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PEOPLE CARE AT PLANTING JUSTICE!

The three ethics of permaculture are often summarized as Earth Care, People Care, and Fair Share. People care starts with us, as human beings, and extends to our relationship with ourselves, our family and friends, our wider community, and the world at large. It is the acknowledgment that we are social creatures and the recognition that we cannot effectively live by the other two ethics, if we are not cooperatively creating the social environment where people’s basic needs are met. People care is simultaneously about self-empowerment/personal growth and collective collaboration/interpersonal growth. I like to call it social permaculture. It is the core of social justice work. And it is often hard work. It is changing the way that we live and treat each other. It’s about transforming our inner yards so that we thrive alongside the physical gardens we care for.

This year has been a big year at Planting Justice. We turned four and our team of 19 staff members, have now all been with Planting Justice for at least a year.  After last years growth spurt, we decided it was time to put more priority on the ethic of people care within our organization. We took time out during our busiest season, to all come together to do the work of social permaculture. This marked the first time the entire PJ staff had come together into one room. The amazing folks at Be Present Inc. (www.bepresent.org), led us through a two and a half day training where we learned about and practiced using the Be Present Empowerment Model. This model is composed of three interwoven steps, or strands, that are incredible tools for creating and sustaining social change. The three strands are a) Knowing yourself outside of the distress of oppression, b) Listening in a conscious and present state, and c) Build effective relationships and sustain true alliances. With the guidance of the Be Present trainers, we used the model to open up authentic dialogue around the mission and work of Planting Justice, and address the impacts that such issues as race, gender, class, power, etc. have on our well-being and effectiveness as part of a social change movement.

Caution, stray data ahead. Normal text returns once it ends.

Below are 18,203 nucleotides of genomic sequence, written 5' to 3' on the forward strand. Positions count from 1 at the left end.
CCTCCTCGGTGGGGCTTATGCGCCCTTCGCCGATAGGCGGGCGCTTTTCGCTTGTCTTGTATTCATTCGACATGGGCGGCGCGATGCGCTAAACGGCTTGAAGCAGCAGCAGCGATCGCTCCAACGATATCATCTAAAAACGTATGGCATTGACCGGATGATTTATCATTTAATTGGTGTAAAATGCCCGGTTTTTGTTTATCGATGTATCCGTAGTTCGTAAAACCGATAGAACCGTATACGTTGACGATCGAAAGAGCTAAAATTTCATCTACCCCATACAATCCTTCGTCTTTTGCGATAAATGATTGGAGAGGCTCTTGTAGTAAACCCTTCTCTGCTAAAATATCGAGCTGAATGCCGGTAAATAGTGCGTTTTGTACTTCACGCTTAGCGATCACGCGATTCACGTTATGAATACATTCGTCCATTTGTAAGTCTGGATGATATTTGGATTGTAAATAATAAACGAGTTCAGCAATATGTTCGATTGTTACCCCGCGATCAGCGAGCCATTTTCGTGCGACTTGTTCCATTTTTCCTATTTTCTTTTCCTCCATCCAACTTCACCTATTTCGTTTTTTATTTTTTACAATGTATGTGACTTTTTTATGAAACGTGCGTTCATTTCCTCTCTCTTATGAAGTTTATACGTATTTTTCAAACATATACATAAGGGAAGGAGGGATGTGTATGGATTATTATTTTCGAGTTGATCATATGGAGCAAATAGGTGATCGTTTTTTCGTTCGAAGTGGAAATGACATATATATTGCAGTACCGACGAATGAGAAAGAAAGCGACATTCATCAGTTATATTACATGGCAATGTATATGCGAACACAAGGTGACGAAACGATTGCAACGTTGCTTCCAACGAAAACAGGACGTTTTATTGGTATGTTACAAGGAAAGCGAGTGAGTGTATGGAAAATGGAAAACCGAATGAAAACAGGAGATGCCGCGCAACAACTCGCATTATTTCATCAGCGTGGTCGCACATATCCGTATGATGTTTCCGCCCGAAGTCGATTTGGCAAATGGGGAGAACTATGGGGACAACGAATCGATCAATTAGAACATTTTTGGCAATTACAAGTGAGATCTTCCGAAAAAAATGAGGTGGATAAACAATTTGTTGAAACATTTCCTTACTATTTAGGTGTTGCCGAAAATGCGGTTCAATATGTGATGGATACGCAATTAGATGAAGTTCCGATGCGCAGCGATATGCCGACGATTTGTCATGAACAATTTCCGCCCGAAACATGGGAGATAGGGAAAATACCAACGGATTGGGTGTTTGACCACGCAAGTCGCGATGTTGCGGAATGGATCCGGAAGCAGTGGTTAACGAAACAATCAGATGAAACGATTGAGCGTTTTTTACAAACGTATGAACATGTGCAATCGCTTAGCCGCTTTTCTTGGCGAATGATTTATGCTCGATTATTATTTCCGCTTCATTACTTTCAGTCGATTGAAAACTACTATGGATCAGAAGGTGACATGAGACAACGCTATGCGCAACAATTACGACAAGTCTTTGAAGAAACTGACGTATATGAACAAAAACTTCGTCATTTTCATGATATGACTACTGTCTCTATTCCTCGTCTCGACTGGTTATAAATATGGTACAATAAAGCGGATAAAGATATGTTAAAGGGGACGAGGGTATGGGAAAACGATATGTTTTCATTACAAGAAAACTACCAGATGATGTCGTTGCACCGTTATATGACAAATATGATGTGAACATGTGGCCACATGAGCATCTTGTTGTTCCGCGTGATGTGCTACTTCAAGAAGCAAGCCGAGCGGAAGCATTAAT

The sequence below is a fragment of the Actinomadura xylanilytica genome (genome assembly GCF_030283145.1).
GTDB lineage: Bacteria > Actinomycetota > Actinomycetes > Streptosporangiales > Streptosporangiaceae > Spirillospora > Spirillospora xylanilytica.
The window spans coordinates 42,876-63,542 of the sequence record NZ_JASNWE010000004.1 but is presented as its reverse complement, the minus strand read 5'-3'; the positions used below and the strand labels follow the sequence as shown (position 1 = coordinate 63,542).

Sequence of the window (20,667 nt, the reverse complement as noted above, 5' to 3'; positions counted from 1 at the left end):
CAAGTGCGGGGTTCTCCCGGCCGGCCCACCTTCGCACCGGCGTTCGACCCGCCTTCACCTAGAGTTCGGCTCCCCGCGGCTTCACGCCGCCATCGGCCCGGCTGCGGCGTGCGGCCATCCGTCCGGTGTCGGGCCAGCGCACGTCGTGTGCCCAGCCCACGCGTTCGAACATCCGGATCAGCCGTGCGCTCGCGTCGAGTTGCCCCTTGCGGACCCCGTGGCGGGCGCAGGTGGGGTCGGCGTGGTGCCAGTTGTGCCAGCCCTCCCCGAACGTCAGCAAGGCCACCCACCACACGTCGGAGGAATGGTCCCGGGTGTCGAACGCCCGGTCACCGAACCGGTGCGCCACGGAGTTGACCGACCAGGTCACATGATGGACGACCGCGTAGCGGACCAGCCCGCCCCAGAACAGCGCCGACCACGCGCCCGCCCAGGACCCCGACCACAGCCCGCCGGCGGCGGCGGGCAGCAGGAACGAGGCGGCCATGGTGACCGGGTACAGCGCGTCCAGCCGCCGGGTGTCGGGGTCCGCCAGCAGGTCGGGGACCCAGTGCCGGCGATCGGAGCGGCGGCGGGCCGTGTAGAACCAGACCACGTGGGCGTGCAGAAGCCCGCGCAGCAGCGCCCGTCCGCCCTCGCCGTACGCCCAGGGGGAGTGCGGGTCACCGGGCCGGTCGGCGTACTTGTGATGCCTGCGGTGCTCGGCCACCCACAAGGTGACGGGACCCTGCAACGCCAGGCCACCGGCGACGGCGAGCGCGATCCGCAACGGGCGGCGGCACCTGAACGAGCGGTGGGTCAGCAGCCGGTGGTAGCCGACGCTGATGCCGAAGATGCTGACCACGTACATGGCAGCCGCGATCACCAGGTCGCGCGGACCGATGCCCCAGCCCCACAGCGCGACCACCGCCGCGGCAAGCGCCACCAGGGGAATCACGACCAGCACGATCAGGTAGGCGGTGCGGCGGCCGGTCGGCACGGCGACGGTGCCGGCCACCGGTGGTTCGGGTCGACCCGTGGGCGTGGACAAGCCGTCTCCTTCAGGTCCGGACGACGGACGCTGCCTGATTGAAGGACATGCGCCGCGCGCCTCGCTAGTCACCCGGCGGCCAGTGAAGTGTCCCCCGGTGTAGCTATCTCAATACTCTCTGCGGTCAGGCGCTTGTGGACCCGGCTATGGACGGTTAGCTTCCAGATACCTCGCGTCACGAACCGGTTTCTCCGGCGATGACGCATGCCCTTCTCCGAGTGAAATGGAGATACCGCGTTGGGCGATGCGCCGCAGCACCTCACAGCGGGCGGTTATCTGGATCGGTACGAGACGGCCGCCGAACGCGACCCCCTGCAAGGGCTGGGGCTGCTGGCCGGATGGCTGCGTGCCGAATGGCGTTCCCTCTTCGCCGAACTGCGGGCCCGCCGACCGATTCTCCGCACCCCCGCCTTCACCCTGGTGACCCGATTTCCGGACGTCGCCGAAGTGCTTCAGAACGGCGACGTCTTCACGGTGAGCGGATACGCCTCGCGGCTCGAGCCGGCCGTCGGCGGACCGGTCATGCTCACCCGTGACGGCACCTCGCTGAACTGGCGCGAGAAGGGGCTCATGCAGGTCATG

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We started the workshop by collectively creating an intentional community space and engaging in deep sharing about ourselves. Each person brought forth an item or an offering and shared about its meaning in their life. Opening into this kind of vulnerable heart space was powerful and we used this container to remind ourselves about who we really are when challenging moments emerged. It allowed us to strengthen our foundation and ground it in love, trust, and connection. As the workshop went on, we explored our histories and how they have been impacting our present. We unpacked some of our stories to better our ability to really consciously listen to one other. We all took risks to step outside of our comfort zones towards our growing edges. Together we talked about our values, our motivations, and our inspiration around the work we do at Planting Justice. We explored issues that were impacting our relationships and ability to sustainably work together in order to learn about what experiences are affecting positive movement. Finally, we talked about the future of PJ, our vision, our organizational structure, and the practices that we want to put in place to move forward more collaboratively. The workshop was incredibly meaningful and has had huge positive impact on us all. We have since begun monthly full staff meetings where we hold space to continue opening up with each other and talk about the ways in which we want to shape our organization as we move ahead.